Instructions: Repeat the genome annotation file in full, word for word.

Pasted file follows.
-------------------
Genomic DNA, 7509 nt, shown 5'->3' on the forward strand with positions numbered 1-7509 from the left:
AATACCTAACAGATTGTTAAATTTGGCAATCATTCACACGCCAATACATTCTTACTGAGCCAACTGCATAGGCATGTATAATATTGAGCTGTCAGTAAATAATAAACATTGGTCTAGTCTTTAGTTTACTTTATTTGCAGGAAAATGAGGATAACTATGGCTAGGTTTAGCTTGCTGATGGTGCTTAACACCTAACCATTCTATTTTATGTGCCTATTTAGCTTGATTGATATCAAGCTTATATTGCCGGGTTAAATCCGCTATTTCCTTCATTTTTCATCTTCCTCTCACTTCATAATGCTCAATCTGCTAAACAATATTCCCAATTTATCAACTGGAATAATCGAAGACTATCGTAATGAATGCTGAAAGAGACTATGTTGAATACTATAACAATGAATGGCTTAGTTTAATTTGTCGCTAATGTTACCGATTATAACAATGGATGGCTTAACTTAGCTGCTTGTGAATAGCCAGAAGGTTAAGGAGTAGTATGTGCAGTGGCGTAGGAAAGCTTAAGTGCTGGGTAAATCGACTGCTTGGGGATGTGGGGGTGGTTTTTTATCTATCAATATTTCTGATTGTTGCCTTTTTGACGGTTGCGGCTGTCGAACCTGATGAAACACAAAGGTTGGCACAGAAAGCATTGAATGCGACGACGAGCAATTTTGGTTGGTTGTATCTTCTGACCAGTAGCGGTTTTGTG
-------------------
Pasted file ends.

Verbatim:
Genomic DNA, 7509 nt, shown 5'->3' on the forward strand with positions numbered 1-7509 from the left:
AATACCTAACAGATTGTTAAATTTGGCAATCATTCACACGCCAATACATTCTTACTGAGCCAACTGCATAGGCATGTATAATATTGAGCTGTCAGTAAATAATAAACATTGGTCTAGTCTTTAGTTTACTTTATTTGCAGGAAAATGAGGATAACTATGGCTAGGTTTAGCTTGCTGATGGTGCTTAACACCTAACCATTCTATTTTATGTGCCTATTTAGCTTGATTGATATCAAGCTTATATTGCCGGGTTAAATCCGCTATTTCCTTCATTTTTCATCTTCCTCTCACTTCATAATGCTCAATCTGCTAAACAATATTCCCAATTTATCAACTGGAATAATCGAAGACTATCGTAATGAATGCTGAAAGAGACTATGTTGAATACTATAACAATGAATGGCTTAGTTTAATTTGTCGCTAATGTTACCGATTATAACAATGGATGGCTTAACTTAGCTGCTTGTGAATAGCCAGAAGGTTAAGGAGTAGTATGTGCAGTGGCGTAGGAAAGCTTAAGTGCTGGGTAAATCGACTGCTTGGGGATGTGGGGGTGGTTTTTTATCTATCAATATTTCTGATTGTTGCCTTTTTGACGGTTGCGGCTGTCGAACCTGATGAAACACAAAGGTTGGCACAGAAAGCATTGAATGCGACGACGAGCAATTTTGGTTGGTTGTATCTTCTGACCAGTAGCGGTTTTGTG